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Reserve Officers' Training Corps (ROTC)

The Army Reserve Officers’ Training Corps, commonly known as “ROTC,” teaches students leadership and management skills that help prepare them for successful careers—in the U.S. Army or in civilian life.

Established at IUP in 1950, ROTC is considered a college elective; students are not joining the Army by enrolling. But upon graduation, students who have completed the ROTC course become commissioned officers in the Army.

The ROTC program has two phases: The Basic Course, usually taken during the freshman and sophomore years, involves study of Army history, organization, structure, and basic military skills, such as rifle marksmanship, first-aid training, and land navigation. The Advanced Course, taken in the junior and senior years, focuses on tactical operations and military instruction. Stressed throughout the courses are management, leadership, and command techniques.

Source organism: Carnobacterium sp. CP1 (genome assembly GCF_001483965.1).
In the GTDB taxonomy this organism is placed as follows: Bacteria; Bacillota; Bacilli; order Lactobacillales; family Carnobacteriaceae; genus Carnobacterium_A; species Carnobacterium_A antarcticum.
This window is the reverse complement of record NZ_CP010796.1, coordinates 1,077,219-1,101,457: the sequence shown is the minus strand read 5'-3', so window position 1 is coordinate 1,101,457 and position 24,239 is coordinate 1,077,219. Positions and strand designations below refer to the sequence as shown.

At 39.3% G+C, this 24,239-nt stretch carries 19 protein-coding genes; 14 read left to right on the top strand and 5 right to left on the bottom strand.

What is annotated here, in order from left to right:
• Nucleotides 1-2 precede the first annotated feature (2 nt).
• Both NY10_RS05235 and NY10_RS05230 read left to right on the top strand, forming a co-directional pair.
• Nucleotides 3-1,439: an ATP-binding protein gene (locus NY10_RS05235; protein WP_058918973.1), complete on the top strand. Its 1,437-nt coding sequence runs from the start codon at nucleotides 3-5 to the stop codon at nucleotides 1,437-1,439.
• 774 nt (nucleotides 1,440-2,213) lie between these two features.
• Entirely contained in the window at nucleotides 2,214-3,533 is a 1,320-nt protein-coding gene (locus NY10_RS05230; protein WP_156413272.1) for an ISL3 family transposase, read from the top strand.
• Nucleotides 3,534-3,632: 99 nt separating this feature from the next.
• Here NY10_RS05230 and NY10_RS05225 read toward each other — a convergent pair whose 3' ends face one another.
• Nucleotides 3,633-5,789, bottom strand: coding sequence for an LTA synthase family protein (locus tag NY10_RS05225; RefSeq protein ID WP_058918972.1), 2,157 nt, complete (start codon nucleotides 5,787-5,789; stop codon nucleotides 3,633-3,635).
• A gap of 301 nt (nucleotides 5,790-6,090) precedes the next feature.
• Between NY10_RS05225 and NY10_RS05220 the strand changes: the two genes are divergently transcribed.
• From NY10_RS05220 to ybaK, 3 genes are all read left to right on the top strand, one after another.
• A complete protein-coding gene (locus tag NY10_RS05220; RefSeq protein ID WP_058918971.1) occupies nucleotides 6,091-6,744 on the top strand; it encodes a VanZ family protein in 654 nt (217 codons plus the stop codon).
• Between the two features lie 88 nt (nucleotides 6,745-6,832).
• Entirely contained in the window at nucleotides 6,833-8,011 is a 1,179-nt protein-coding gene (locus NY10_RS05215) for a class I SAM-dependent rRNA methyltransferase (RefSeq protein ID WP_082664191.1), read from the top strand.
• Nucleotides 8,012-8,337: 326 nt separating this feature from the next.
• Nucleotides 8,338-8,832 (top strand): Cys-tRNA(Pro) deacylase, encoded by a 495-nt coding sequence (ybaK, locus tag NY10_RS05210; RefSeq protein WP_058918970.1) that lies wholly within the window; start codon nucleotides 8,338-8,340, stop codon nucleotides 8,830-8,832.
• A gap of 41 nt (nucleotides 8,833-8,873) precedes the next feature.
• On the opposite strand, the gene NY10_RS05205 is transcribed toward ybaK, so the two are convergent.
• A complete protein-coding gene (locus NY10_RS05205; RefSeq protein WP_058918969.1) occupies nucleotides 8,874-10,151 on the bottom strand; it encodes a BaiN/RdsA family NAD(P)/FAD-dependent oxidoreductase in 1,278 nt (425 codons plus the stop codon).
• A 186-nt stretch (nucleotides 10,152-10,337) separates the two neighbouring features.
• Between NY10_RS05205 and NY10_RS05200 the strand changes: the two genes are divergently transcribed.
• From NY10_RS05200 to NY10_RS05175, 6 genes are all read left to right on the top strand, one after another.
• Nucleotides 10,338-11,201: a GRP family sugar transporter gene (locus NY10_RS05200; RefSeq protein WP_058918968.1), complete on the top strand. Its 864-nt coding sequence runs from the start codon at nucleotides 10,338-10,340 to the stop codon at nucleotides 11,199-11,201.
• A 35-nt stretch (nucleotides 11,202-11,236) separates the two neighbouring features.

IUP’s Military Science Department is housed in one of the largest ROTC facilities on the East Coast, including classrooms with multimedia and Internet capability, an indoor range for pistol and rifle marksmanship, and a library fully stocked with technical and field manuals. Cadets also have access to an outdoor track, several athletic fields and facilities, and a leadership laboratory.

In addition to being useful in both military and civilian careers, skills gained through the ROTC program are highly sought after by a wide range of employers.